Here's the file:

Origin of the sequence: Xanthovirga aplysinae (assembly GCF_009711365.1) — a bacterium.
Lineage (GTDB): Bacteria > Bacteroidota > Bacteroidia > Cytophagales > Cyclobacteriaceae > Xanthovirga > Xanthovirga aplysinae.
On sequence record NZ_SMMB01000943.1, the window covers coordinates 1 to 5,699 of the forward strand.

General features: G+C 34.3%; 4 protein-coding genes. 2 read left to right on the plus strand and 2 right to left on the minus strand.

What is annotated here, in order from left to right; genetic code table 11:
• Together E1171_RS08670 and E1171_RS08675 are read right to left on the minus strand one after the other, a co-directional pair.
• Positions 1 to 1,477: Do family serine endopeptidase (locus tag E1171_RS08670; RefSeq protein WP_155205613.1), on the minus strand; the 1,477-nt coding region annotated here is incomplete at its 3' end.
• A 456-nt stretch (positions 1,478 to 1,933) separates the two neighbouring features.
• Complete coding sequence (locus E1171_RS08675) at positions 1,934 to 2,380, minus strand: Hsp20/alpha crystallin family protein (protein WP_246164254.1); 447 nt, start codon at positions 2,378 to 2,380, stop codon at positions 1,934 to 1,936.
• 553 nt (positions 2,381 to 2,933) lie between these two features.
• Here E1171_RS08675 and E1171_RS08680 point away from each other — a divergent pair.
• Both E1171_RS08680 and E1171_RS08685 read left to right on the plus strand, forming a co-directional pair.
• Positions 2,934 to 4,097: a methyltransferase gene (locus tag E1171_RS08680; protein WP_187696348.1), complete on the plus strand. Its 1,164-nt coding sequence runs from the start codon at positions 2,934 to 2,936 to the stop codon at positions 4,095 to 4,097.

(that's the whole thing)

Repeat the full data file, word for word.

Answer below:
Origin of the sequence: Xanthovirga aplysinae (assembly GCF_009711365.1) — a bacterium.
Lineage (GTDB): Bacteria > Bacteroidota > Bacteroidia > Cytophagales > Cyclobacteriaceae > Xanthovirga > Xanthovirga aplysinae.
On sequence record NZ_SMMB01000943.1, the window covers coordinates 1 to 5,699 of the forward strand.

General features: G+C 34.3%; 4 protein-coding genes. 2 read left to right on the plus strand and 2 right to left on the minus strand.

What is annotated here, in order from left to right; genetic code table 11:
• Together E1171_RS08670 and E1171_RS08675 are read right to left on the minus strand one after the other, a co-directional pair.
• Positions 1 to 1,477: Do family serine endopeptidase (locus tag E1171_RS08670; RefSeq protein WP_155205613.1), on the minus strand; the 1,477-nt coding region annotated here is incomplete at its 3' end.
• A 456-nt stretch (positions 1,478 to 1,933) separates the two neighbouring features.
• Complete coding sequence (locus E1171_RS08675) at positions 1,934 to 2,380, minus strand: Hsp20/alpha crystallin family protein (protein WP_246164254.1); 447 nt, start codon at positions 2,378 to 2,380, stop codon at positions 1,934 to 1,936.
• 553 nt (positions 2,381 to 2,933) lie between these two features.
• Here E1171_RS08675 and E1171_RS08680 point away from each other — a divergent pair.
• Both E1171_RS08680 and E1171_RS08685 read left to right on the plus strand, forming a co-directional pair.
• Positions 2,934 to 4,097: a methyltransferase gene (locus tag E1171_RS08680; protein WP_187696348.1), complete on the plus strand. Its 1,164-nt coding sequence runs from the start codon at positions 2,934 to 2,936 to the stop codon at positions 4,095 to 4,097.